The Massenburgs claim that Ms. Richardson interfered with their family's constitutional rights by seizing their child and encouraging the continued detention of their child while (1) knowing that Eric Massenburg didn't belong on the sex-offender registry; (2) falsely stating to Detective Lachmund that the child's physician had never seen the child before; and (3) falsely claiming that the child told her that she couldn't tell anyone what happened, not even her mother. The Massenburgs haven't presented any evidence to support these troubling allegations. The facts available on today's record indicate only that Ms. Richardson was doing her job in good faith when she responded to a suspicious situation involving an apparently distraught child with a vaginal tear and a father on the sex offender registry. The available evidence suggests that Ms. Richardson's response to the situation was lawful, even if perhaps ultimately mistaken. Compare Brokaw v. Mercer County, 235 F.3d at 1023 ("[W]e cannot conclude that the individual defendants are entitled to qualified immunity because the facts once uncovered may turn out to be so severe and obviously wrong that the defendants should have known they were violating C.A.'s constitutional rights.").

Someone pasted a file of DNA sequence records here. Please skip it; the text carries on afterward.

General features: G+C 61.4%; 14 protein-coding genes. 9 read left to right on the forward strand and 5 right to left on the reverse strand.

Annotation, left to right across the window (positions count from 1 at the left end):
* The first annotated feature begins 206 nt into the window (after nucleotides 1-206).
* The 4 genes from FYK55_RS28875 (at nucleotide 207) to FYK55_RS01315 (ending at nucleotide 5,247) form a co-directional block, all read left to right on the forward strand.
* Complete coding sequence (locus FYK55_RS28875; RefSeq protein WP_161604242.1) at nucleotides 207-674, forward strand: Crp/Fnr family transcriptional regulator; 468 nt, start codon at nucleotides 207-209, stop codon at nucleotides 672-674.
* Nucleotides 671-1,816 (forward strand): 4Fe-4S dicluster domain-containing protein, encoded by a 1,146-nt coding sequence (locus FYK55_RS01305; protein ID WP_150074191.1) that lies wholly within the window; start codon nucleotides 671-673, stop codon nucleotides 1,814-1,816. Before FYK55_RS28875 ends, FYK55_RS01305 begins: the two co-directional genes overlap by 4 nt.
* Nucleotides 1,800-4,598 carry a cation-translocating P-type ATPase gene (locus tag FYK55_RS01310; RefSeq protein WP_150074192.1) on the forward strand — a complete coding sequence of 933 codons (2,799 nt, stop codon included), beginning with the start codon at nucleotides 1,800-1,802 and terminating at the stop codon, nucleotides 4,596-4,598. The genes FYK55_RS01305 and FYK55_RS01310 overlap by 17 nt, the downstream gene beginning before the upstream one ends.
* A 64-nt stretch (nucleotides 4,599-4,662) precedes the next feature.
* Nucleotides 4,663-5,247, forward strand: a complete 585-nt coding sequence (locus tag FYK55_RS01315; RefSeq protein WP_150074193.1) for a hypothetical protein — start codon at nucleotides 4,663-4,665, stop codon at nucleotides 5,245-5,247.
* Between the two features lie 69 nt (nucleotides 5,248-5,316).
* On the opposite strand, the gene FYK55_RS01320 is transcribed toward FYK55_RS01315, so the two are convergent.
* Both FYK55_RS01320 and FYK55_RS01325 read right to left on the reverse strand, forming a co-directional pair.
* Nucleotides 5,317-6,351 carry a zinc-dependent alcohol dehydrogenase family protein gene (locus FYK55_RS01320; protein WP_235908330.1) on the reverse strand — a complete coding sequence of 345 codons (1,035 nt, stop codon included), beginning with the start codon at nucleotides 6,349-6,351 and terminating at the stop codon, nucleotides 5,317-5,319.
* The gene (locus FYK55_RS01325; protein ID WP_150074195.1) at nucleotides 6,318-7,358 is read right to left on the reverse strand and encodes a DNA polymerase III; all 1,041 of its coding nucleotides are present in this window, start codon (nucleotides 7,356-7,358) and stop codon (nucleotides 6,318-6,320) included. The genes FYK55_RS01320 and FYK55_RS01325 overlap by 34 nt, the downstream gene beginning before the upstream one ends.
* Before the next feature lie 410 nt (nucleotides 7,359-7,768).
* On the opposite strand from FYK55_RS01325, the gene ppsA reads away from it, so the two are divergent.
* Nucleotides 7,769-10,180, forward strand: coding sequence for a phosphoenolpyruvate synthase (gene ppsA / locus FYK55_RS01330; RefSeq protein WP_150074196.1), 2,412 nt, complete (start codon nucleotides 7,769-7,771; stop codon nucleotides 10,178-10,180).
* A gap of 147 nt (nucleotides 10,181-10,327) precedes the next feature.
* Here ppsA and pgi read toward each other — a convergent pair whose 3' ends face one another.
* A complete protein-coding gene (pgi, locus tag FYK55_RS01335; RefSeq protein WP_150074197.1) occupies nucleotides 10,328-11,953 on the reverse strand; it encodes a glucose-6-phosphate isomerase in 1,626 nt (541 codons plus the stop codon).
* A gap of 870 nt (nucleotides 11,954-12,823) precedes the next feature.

Ms. Richardson's motion for summary judgment is granted.
For the reasons stated, the defendants' motions for summary judgment are GRANTED [Doc. Nos. 92, 119, 125]. Judgment will be entered in favor of all defendants.
The court further VACATES the final pretrial conference date of March 28, 2011 and the jury trial date of April 12, 2011 and any pending deadlines.
ENTERED: January 25, 2011